(Adds further comments from Szabo from second paragraph, markets in sixth.)
Oct. 26 (Bloomberg) -- Raiffeisen Bank International AG’s Hungarian unit may lose as much as 22 billion forint ($103 million) on the government allowing the repayment of foreign- currency mortgages at below-market exchange rates.
Raiffeisen, which pays 11 billion forint a year to the budget in a special bank tax, estimates the impact of the repayment plan at “between one and two times” that amount, Ferenc Szabo, the subsidiary’s deputy chief executive, said in an interview during a conference in Budapest today.
Hungarian lawmakers approved legislation on Sept. 19 that allows early repayment of Swiss-franc denominated mortgages, which account for two thirds of such loans, at a fixed exchange rate of 180 forint per franc. Euro-denominated mortgages can be repaid at 250 forint per euro, provided they were taken out at lower exchange rates. Losses will be assumed by the banks.
Local lenders expect between 10 percent and 20 percent of eligible borrowers to participate in the program and the number of applications so far “unfortunately supports this projection,” Szabo said.
Households are struggling to repay franc-denominated mortgages after the advance of the Alpine currency boosted repayments and triggered defaults. The government levied extraordinary taxes on several industries, including banks, to rein in the budget deficit as the economy slows.
‘Very Long Time’
The forint has weakened 6.9 percent against the euro since Sept. 9, when the repayment plan was made public. Hungary’s credit-default swaps rose to the highest in 2 1/2 years and the five-year bond yield this month reached the highest since January.
Hungarian banks will probably post losses in the “next one or two years” as risk costs will remain very high for “a very long time,” revenue declines and capital needs increase, Szabo said at the conference.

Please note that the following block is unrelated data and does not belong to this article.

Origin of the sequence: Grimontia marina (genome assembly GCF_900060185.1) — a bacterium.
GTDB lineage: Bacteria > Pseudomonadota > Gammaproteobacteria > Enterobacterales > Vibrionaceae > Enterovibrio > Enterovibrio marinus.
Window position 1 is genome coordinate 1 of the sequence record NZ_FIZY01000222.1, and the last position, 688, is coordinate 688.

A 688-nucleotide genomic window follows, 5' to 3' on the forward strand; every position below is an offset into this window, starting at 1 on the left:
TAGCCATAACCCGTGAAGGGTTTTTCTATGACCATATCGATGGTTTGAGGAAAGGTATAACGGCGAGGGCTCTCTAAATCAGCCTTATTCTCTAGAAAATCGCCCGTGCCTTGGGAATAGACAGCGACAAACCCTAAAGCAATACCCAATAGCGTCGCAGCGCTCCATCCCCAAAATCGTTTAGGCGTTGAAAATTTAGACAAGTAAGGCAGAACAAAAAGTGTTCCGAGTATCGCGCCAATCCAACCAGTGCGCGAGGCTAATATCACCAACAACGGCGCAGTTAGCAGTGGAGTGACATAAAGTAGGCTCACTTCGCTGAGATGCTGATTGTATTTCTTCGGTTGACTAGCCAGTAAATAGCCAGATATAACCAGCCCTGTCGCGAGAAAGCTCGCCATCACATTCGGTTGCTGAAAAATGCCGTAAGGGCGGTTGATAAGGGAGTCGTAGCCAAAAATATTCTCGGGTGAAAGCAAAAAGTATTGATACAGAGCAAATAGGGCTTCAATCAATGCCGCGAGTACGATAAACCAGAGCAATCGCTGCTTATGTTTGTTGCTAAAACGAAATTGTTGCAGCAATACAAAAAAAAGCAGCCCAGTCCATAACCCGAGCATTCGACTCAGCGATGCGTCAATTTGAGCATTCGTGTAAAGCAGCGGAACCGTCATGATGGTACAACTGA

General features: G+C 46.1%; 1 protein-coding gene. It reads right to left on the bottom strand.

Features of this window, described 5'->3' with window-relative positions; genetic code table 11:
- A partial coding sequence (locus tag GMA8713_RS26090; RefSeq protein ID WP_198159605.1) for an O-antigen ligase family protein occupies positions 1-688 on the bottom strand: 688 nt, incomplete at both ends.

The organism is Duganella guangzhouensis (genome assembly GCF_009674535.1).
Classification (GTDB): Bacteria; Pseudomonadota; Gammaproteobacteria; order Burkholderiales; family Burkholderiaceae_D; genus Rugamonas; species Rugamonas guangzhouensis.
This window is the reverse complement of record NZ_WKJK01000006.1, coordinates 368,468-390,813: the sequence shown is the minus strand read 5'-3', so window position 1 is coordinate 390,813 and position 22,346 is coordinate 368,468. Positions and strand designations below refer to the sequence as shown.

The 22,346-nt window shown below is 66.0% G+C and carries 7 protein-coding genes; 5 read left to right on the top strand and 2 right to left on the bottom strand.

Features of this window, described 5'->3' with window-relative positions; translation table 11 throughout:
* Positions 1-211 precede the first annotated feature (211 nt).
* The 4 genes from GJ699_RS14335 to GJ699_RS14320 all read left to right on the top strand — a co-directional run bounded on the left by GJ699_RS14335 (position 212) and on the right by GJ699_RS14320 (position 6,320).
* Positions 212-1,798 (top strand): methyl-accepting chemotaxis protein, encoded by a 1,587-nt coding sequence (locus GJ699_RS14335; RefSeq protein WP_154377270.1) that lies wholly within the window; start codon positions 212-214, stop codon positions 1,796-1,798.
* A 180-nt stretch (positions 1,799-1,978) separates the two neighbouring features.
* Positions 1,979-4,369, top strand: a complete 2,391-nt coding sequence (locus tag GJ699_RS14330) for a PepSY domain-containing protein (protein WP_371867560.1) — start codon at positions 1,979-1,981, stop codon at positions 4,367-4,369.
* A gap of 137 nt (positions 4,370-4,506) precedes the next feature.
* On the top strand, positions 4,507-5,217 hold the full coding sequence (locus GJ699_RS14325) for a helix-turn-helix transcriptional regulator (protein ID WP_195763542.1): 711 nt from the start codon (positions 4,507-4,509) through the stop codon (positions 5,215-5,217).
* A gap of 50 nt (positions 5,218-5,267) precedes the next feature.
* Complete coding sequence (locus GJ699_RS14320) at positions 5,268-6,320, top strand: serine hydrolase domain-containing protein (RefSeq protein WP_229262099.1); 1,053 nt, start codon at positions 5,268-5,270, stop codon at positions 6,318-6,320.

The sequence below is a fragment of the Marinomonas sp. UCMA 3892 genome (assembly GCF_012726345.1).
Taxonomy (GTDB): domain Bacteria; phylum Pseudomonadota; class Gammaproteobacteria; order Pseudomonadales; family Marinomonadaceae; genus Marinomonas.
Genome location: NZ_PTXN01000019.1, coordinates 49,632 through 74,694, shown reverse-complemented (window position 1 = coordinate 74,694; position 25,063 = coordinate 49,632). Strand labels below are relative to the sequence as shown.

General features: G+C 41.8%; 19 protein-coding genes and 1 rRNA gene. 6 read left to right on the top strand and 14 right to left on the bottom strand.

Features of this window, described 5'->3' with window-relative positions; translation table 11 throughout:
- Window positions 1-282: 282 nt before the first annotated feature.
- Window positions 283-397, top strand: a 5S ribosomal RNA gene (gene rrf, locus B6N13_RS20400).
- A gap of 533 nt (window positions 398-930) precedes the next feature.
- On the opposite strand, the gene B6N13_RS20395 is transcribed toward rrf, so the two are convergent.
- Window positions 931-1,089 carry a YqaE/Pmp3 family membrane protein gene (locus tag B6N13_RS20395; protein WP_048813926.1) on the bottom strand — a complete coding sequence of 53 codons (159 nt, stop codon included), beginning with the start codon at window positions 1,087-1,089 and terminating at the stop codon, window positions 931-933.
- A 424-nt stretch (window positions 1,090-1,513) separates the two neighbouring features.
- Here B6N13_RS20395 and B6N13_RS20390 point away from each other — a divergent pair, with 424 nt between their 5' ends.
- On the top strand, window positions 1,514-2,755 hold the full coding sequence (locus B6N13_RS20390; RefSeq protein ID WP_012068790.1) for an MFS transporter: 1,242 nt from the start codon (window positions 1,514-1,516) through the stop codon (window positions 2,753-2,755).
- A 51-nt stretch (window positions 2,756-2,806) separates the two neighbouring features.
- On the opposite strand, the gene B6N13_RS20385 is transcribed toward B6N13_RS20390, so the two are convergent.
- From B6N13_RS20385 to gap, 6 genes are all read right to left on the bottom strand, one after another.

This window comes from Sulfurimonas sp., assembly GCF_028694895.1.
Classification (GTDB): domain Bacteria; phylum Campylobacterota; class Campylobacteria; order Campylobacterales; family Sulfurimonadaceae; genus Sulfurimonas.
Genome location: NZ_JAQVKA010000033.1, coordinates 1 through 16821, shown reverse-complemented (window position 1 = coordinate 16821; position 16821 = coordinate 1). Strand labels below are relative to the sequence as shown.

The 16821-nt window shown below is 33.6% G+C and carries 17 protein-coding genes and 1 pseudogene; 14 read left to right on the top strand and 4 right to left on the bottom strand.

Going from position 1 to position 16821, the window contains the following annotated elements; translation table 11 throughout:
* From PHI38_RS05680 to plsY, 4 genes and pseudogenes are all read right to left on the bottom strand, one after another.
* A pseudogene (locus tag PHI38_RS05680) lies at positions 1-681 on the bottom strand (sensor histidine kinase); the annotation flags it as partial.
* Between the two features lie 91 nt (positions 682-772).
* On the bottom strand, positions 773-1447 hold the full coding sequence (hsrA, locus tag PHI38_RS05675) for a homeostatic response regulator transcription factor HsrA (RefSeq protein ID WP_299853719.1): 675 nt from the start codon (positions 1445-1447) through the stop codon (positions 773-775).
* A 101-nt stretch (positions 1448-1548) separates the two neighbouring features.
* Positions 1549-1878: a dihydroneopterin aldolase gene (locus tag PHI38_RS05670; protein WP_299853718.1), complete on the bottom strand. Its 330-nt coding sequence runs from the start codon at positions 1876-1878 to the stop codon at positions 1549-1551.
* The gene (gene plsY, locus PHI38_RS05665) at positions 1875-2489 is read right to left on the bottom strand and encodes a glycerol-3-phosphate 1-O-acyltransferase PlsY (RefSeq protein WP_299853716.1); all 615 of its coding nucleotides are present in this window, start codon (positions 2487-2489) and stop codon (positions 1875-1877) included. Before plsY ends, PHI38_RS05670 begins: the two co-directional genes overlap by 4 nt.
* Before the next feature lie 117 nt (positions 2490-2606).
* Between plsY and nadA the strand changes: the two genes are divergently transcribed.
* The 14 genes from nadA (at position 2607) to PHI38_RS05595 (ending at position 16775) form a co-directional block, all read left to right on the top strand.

“We’re at a competitive disadvantage in the race for capital allocation,” Szabo said, adding that the amount of capital flowing into the country will be sufficient “for performing the necessary minimum amount of tasks.”
OTP Bank Nyrt., Hungary’s largest lender, competes mostly with units of international banks including Erste Group Bank AG, Raiffeisen, UniCredit SpA, Bayerische Landesbank AG, KBC Groep NV, and Intesa Sanpaolo SpA.
Erste, eastern Europe’s second-biggest lender, was the first foreign bank to recapitalize its Hungarian unit. It injected 600 million euros ($836 million) into the subsidiary, the Vienna-based lender said on Oct. 10.
The bank, which expects a loss of about 500 million euros this year in Hungary, is provisioning an additional 450 million euros to cover credit losses caused by the mortgage plan and worsening economic prospects.
Raiffeisen sees “additional significant provisioning” in Hungary, the lender said on Oct. 10. The exact amount of capital Raiffeisen Hungary will receive will be made public by the end of the year, Szabo said.
--Editors: Balazs Penz, Douglas Lytle
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